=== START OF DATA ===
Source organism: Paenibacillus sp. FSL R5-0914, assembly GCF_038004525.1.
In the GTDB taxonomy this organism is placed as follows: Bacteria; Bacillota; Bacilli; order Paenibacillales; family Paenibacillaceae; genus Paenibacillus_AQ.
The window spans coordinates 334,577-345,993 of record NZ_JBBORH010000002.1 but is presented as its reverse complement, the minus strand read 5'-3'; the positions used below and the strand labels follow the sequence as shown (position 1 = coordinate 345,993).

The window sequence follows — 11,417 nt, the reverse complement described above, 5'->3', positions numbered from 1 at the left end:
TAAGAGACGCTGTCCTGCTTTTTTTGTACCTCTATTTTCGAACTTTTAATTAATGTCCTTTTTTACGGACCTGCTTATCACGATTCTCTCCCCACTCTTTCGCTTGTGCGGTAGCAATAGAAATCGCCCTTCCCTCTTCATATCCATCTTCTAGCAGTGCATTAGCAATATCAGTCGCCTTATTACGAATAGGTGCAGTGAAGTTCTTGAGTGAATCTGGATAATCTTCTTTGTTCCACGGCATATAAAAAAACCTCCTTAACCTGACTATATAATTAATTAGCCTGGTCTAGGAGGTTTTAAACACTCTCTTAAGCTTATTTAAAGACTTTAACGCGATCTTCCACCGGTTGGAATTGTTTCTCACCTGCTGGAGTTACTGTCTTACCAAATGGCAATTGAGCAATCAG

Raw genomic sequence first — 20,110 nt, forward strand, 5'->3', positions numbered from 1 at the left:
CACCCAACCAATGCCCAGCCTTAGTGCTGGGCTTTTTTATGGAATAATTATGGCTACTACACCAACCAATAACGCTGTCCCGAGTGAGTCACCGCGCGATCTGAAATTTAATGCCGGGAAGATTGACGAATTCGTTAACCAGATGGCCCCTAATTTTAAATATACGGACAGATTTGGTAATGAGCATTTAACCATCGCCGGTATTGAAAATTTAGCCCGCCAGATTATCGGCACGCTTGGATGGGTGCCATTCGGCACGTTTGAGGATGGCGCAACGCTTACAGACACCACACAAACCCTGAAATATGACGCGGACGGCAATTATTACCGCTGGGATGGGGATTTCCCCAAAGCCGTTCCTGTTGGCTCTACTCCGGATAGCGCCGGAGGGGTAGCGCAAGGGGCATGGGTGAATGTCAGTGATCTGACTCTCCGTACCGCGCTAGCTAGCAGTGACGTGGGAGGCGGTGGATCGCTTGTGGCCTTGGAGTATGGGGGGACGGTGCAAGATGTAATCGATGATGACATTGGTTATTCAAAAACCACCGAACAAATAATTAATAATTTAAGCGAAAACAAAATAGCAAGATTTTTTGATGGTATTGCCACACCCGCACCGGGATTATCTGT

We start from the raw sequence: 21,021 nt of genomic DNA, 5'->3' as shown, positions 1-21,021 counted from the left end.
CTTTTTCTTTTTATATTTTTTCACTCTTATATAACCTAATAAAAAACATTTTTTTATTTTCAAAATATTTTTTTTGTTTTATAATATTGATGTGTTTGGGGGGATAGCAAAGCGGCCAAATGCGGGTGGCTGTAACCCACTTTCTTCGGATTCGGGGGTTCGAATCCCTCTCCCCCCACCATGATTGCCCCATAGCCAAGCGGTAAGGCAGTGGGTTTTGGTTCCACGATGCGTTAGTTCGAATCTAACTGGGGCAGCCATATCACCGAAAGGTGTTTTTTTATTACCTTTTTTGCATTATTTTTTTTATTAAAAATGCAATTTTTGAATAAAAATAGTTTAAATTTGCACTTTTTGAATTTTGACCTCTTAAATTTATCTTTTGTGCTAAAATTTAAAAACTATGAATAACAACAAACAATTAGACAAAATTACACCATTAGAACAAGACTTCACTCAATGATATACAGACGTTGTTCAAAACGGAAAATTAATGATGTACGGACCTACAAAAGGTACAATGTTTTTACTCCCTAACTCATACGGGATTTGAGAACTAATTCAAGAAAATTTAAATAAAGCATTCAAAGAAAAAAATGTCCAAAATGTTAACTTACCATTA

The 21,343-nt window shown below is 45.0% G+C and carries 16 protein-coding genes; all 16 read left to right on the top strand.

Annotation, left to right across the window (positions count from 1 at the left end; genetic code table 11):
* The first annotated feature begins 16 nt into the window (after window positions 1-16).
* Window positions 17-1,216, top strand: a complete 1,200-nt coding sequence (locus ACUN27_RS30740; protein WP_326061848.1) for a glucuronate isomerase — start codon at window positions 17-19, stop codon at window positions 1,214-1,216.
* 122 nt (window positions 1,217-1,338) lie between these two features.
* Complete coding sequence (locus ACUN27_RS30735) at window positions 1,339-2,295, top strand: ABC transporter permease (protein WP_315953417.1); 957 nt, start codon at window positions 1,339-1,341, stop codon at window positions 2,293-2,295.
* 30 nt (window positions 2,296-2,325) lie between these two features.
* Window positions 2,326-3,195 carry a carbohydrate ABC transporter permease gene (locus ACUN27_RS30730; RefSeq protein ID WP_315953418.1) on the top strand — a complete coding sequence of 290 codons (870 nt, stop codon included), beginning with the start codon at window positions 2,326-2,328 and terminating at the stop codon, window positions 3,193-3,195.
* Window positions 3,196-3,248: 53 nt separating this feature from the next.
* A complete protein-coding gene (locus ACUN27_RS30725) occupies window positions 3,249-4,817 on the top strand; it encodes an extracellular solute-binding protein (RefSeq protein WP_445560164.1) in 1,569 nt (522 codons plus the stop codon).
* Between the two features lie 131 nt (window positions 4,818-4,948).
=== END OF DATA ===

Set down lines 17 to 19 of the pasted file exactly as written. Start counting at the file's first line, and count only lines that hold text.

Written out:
* Window positions 2,326-3,195 carry a carbohydrate ABC transporter permease gene (locus ACUN27_RS30730; RefSeq protein ID WP_315953418.1) on the top strand — a complete coding sequence of 290 codons (870 nt, stop codon included), beginning with the start codon at window positions 2,326-2,328 and terminating at the stop codon, window positions 3,193-3,195.
* Window positions 3,196-3,248: 53 nt separating this feature from the next.
* A complete protein-coding gene (locus ACUN27_RS30725) occupies window positions 3,249-4,817 on the top strand; it encodes an extracellular solute-binding protein (RefSeq protein WP_445560164.1) in 1,569 nt (522 codons plus the stop codon).